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CANIS Cooks: Pan-Seared Elk Tenderloin Sandwiches

CANIS Cooks:  Pan-Seared Elk Tenderloin Sandwiches

The CANIS Team is happy to have Joe Eppele, host of Wild TV’s “The Edge” for this installment of CANIS Cooks. Joe played college football for Washington State, was drafted second overall in the 2010 Canadian Football League draft and was a 2012 100th Grey Cup Champion. Today, Joe lives in Squamish, British Columbia with his wife where he can literally hunt and fish right outside his door. For those that question if CANIS can fit taller guys, simply check out 6’8”, 275lb, Joe in his CANIS gear with this Rocky Mountain Elk he took in Western Canada.

This recipe is great whether you are preparing it at home before a big game or at base camp with minimal equipment. In this case, it was the perfect reward for the team after they spent the night helping pack my elk out of a real rough spot from 7pm until 6am the following morning. This is always a camp favorite thanks to the simple preparation, minimal ingredients, and it really lets the elk tenderloin shine.

The Ingredients

Elk Tenderloin (roughly ⅓ of a tenderloin fed 4 hungry hunters)
Green Bell Peppers
Whole Garlic
Extra Virgin Olive Oil or cooking oil of your choice
Salt and Pepper
High Mountain Seasonings Venison Rub or your favorite rub
Garlic Bread
Maple Syrup

The Preparation

First thing, coat your tenderloin in the High Mountain Rub or rub of your choice. Make sure to get all sides with a nice coating.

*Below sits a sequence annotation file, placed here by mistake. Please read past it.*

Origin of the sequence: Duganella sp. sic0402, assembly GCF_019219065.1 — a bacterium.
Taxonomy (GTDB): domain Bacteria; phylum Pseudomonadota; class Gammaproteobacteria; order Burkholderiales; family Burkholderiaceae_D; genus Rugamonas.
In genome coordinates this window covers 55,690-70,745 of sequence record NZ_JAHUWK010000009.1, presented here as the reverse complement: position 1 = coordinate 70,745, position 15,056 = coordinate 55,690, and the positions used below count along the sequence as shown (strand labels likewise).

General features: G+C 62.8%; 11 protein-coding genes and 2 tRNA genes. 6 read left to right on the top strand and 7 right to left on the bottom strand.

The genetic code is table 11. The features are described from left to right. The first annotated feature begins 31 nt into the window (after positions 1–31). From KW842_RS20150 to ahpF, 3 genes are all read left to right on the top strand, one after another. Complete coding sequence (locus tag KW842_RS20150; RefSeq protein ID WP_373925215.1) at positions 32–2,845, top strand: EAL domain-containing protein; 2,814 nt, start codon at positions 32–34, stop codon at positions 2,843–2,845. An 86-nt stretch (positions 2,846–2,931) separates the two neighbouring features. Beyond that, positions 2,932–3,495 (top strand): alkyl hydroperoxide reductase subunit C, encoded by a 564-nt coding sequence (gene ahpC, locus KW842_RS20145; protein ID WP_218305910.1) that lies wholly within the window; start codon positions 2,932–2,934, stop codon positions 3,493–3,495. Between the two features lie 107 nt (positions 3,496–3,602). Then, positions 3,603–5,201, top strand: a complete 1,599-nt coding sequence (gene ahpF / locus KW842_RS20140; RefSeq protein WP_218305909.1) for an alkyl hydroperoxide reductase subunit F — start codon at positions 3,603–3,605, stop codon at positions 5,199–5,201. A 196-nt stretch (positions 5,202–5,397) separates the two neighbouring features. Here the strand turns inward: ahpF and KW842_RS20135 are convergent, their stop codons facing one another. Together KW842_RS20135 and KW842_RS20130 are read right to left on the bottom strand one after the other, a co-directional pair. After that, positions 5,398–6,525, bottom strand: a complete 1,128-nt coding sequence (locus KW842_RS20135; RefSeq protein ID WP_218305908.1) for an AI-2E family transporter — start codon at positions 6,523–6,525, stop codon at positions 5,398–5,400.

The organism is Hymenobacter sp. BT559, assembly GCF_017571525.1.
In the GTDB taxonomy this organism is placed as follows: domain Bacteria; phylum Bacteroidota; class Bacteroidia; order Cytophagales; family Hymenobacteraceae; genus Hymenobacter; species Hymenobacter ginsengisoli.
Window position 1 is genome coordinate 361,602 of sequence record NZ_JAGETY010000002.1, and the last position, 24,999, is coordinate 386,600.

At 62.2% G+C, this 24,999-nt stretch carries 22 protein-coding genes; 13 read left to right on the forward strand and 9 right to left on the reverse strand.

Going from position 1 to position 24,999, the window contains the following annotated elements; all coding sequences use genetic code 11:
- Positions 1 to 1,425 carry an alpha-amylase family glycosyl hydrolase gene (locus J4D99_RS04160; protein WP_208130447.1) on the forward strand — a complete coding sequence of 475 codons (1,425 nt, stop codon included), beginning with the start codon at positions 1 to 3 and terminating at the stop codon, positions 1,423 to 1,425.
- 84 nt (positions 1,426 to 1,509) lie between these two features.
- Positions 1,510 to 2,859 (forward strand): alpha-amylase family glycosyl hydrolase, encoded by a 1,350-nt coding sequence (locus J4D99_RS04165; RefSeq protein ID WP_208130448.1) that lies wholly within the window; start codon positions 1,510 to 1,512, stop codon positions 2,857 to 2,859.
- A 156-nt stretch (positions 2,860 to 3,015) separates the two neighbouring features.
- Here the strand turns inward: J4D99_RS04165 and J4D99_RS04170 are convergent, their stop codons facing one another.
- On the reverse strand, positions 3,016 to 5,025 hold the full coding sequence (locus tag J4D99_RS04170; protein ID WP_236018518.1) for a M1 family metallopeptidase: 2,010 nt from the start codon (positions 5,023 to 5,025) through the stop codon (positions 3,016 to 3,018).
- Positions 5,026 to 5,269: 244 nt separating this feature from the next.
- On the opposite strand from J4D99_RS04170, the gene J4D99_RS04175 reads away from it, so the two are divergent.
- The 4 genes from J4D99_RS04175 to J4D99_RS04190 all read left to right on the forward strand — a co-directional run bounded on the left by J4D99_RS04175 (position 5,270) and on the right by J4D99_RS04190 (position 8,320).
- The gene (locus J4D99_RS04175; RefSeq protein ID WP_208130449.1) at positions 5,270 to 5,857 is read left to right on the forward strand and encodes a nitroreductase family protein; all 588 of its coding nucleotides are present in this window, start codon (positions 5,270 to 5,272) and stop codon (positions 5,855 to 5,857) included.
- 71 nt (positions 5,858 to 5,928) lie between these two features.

Half, peel, and slice vertically your onion and green pepper. Peel garlic and leave them whole. Butter or oil your skillet on medium high heat and caramelize the onions, peppers and garlic. Cheater tip, add a little bit of maple syrup to your veggies to help with the caramelization.

Now for the elk tenderloin. For best results, cook this in a black cast-iron skillet. If you don’t have one, any skillet will work *I have even used a flat rock next to a fire in a pinch. Heat up your oil on high and place the tenderloin in the skillet. Start by cooking each of the 4 sides for roughly 2 minutes. At the end of the 7-8 minutes your internal temperature should be around 125 degrees. If you want it a little more toward the medium side of things, leave it on the heat longer, turning every 1-2 minutes. If you reach 150 degrees, game over, might as well have a bologna sandwich because the elk meat is overcooked.

Take the elk off the heat to rest for about 5 minutes and during this time, put slices of garlic bread over some heat to get a little crisp on the break.

That’s it. Assemble the sandwich to your liking, and as always, camp meals taste best with a cold drink and good laughs with your buddies